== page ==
The Soup Kitchen by Sam Brown

Once seen as a rather basic staple to fall back on leaner times, the humble soup has enjoyed a massive upswing in popularity over the past couple of years. In fact, soup has become downright trendy of late, and on reflection it’s easy to see why. Healthy, tasty, comforting and cheap: what’s not to love? It’s quite literally a recipe for hipster success! But, quite apart from the fact that they’re enjoying something of a fashionista renaissance, soups are also a magnificently simple yet elegant way to cater to large groups of people.

Simply by bunging a few handfuls of delicious ingredients together, you can effortlessly serve up a dazzling variety of wildly different menu options to suit all tastes. Will you go light and elegant, rustic and hearty, spicy and vegan or protein-rich and dairy-thickened…?

Well, why not offer a little of everything?

Given that Greek cuisine boasts more than a few such recipes to its name, an exciting soupbased
menu offers an ideal solution for delicious, hassle-free catering at any Greek-themed
dinner party, birthday celebration or wedding reception. The logistics of a DIY soup kitchen
are beautifully straightforward too – all you’ll really need are a couple of hired kettles and
ladles, and the rest pretty much takes care of itself.

Best of all, soups are such a versatile dish for any occasion: they’ll adapt perfectly well to
being served at more formal occasions, ladled into fine china bowls on tables draped with
crisp linens and classical laurel boughs. Alternatively, if you’re looking for more of a ‘street
food’ party vibe, they’re equally at home served into paper cups with napkins for catching
breadcrumbs!

Five top picks for a Greek-themed soup kitchen

Fasolada
We had to start here really, didn’t we? Not least because fasolada will need no introduction
to your non-Greek wedding guests: in terms of the nation’s best-known gastronomic exports,
it’s right up there with souvlaki and baklava!
But, far more than merely being comfortingly familiar, this delicious bean-based vegetable
broth is a wonderful choice for any group dining scenario where you want to cater to as wide
a range of tastes and diets as possible – it can easily (and indeed should!) be made entirely
vegan, without compromising one bit on taste.

Avgolemono
For a slightly more exotic offering, a silky avgolemono provides a lovely foil to the fasolada’s
down-home rustic charms. Lifted by summery lemon flavours but richly thickened with egg
and orzo, this chicken-based stalwart of the Greek ladle is certainly hearty enough to stave
off hunger all on its own – but, like pretty much anything in life, it’s even better when paired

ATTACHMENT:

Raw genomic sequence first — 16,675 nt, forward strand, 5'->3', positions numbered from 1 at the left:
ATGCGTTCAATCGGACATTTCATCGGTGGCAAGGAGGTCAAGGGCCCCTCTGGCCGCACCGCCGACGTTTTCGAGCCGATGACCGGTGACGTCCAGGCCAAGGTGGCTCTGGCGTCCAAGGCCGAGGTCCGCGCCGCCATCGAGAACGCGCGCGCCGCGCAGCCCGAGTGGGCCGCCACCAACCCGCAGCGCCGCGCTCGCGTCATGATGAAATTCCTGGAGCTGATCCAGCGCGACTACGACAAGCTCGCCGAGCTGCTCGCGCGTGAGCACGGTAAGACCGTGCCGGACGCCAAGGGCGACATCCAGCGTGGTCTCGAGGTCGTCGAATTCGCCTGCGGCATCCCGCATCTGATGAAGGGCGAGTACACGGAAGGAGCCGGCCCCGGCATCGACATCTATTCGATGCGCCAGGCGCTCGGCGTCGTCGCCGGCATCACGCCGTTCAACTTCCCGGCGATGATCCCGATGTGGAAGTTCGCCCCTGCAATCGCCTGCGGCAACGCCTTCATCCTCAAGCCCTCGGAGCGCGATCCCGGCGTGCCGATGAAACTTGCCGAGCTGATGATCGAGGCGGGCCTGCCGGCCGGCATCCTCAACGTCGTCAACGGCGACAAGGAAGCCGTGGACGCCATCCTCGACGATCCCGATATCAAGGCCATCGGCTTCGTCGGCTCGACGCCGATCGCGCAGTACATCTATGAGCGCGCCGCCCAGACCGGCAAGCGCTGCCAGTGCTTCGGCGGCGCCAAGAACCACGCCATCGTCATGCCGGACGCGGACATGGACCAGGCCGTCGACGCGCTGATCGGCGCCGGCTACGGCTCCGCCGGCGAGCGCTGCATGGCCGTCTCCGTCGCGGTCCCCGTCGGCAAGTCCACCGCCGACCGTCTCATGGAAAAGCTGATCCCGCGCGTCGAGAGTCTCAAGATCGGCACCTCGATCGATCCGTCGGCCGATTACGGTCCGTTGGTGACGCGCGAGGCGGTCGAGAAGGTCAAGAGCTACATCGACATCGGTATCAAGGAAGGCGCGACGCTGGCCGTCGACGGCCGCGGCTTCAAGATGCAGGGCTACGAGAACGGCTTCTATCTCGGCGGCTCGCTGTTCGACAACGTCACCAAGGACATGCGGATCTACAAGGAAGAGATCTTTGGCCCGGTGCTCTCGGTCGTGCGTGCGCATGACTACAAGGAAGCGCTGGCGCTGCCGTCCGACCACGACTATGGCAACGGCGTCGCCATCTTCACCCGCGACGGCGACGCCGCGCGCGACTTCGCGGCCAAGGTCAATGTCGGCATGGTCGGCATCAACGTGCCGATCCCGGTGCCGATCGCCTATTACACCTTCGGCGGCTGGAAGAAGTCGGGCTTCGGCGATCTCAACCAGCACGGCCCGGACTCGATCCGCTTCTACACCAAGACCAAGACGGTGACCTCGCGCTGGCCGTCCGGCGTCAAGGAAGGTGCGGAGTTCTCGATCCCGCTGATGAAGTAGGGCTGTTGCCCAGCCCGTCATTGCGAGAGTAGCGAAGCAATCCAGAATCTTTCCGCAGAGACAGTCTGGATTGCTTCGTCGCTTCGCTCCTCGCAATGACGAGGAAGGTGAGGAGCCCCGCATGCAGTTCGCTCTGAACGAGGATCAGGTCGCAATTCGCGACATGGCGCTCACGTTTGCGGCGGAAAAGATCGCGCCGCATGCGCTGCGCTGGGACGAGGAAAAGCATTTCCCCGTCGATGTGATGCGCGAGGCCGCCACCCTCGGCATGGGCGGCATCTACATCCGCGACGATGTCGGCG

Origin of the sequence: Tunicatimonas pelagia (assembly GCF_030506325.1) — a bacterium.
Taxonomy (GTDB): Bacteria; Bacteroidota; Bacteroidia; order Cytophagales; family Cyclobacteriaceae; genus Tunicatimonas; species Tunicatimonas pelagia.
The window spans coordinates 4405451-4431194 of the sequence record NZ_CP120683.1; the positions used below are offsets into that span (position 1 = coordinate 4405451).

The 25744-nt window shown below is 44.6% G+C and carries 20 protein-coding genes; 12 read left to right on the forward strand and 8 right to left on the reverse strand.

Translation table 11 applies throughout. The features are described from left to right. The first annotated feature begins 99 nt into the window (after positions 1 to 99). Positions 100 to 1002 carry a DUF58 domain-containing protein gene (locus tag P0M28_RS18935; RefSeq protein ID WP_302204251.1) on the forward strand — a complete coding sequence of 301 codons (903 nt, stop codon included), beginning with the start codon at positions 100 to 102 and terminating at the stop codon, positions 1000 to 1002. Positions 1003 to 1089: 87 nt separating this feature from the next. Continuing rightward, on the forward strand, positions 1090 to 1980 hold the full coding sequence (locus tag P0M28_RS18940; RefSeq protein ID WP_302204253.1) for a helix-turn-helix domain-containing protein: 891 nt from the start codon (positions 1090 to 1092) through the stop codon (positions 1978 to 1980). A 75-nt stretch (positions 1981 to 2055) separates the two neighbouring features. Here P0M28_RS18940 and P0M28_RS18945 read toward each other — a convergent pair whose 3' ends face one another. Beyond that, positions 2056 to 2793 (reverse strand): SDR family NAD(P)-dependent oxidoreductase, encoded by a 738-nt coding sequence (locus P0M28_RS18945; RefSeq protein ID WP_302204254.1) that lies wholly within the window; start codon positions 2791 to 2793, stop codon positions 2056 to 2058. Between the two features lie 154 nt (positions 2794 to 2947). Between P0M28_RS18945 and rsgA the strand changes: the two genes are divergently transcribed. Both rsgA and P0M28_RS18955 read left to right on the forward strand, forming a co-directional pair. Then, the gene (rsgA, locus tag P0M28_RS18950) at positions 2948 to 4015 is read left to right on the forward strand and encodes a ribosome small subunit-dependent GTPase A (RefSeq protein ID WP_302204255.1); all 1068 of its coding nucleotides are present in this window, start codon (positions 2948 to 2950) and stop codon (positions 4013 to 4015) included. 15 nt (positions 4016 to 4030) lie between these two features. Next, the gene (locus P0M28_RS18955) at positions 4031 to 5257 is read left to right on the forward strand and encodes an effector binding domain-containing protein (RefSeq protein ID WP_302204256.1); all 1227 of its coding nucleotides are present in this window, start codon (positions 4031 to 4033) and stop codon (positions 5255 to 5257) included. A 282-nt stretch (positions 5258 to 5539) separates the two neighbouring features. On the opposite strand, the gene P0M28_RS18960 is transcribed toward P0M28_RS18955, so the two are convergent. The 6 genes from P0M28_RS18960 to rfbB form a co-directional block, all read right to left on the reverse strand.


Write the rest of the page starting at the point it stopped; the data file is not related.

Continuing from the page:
with a side of crusty bread.

Fakes
The genius of this one for party catering – apart from the fact that it’s basically a superfood,
of course! – is that it’s very adaptable. At its most basic (and some would say most
delicious), it’s made simply with lentils, onions, garlic, tomato and vinegar: a warming,
complex, bright yet slightly pungent combination that’s incredibly moreish. If you want to jazz
it up still further, chopped olives and/or smoked herring can be added as it’s served, offering
an extra flavour dimension for any that fancy it.

Manestra
Another one that’s sure to be a hit with any vegans in your party, this is arguably the
simplest of all the recipes here to make: tomatoes, orzo, onion, oregano, and oil (plus a little
seasoning) are really all you’ll need to make a cracking version of this beautifully traditional
staple. In fact, the ingredients are so basic that it really pays to keep a close eye on quality
here, particularly when it comes to your tomatoes. Fresh-roasted or canned will both work
fine – but either way, the flavour profile of those juicy little superstars is where this soup
stands or falls, so don’t skimp on a bargain basement variety if you can help it!

Stifado
Ok, so this is potentially a bit of a cheat – it’s rather more a stew than a soup per se – but it’s
so unerringly popular (and, being a one-pot dish, it can be prepared and served in exactly
the same way as most soups) that it seemed silly to miss it out entirely. It’ll take a bit longer
to prepare than most of the other recipes here, but boy is it worth it for those that love an
intensely-flavoured, beefy kick: the richness of the sauce again makes it the perfect
accompaniment to a hunk of rustic, sesame-scattered Lagana bread torn up on the side.

_________

Today’s post has once again been kindly written by Sam Brown. You can follow and contact Sam via twitter.

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